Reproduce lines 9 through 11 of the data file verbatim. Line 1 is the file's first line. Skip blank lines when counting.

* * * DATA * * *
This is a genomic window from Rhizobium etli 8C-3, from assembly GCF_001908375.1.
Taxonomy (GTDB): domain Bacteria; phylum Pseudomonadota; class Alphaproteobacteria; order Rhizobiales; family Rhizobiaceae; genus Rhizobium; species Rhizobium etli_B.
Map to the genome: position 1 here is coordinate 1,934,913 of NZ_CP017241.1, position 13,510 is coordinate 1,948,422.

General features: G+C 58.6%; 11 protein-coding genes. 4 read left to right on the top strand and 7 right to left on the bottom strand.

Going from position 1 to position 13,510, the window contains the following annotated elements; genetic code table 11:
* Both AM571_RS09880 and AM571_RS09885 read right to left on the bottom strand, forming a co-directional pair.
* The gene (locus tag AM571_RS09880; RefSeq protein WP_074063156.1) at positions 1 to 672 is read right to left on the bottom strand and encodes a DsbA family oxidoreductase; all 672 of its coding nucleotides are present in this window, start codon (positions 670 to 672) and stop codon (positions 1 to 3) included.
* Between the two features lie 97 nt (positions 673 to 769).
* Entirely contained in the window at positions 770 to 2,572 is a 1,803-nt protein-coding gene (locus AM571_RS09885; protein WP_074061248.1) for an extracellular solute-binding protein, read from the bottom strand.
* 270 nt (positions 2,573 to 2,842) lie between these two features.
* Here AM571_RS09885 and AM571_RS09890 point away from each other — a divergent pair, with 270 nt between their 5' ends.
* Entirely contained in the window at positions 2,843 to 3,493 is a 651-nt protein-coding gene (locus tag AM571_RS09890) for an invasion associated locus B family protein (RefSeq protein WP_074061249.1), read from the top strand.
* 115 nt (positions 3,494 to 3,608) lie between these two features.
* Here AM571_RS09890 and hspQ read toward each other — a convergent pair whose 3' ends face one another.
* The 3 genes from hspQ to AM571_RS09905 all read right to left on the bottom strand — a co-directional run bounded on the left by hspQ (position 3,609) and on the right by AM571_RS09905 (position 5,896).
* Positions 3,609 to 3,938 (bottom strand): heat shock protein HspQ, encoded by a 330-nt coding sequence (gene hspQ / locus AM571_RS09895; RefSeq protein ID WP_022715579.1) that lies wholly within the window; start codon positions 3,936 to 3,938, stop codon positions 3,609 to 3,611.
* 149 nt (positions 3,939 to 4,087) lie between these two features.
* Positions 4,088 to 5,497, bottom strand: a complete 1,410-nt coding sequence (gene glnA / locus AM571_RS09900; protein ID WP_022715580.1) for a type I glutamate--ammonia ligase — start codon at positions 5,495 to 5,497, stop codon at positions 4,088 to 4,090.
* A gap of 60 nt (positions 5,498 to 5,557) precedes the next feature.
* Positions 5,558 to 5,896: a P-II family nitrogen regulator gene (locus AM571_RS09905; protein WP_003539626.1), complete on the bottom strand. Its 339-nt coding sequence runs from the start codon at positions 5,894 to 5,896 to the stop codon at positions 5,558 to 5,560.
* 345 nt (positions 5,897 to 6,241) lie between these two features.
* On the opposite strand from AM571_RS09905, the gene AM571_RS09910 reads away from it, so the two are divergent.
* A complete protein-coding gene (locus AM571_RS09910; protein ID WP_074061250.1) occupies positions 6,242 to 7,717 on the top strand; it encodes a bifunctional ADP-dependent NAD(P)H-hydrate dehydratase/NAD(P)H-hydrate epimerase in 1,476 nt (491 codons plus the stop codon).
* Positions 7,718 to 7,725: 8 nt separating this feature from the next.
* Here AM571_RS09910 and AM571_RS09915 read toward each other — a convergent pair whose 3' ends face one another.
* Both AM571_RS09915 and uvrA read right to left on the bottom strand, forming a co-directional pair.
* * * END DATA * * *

* Entirely contained in the window at positions 770 to 2,572 is a 1,803-nt protein-coding gene (locus AM571_RS09885; protein WP_074061248.1) for an extracellular solute-binding protein, read from the bottom strand.
* 270 nt (positions 2,573 to 2,842) lie between these two features.
* Here AM571_RS09885 and AM571_RS09890 point away from each other — a divergent pair, with 270 nt between their 5' ends.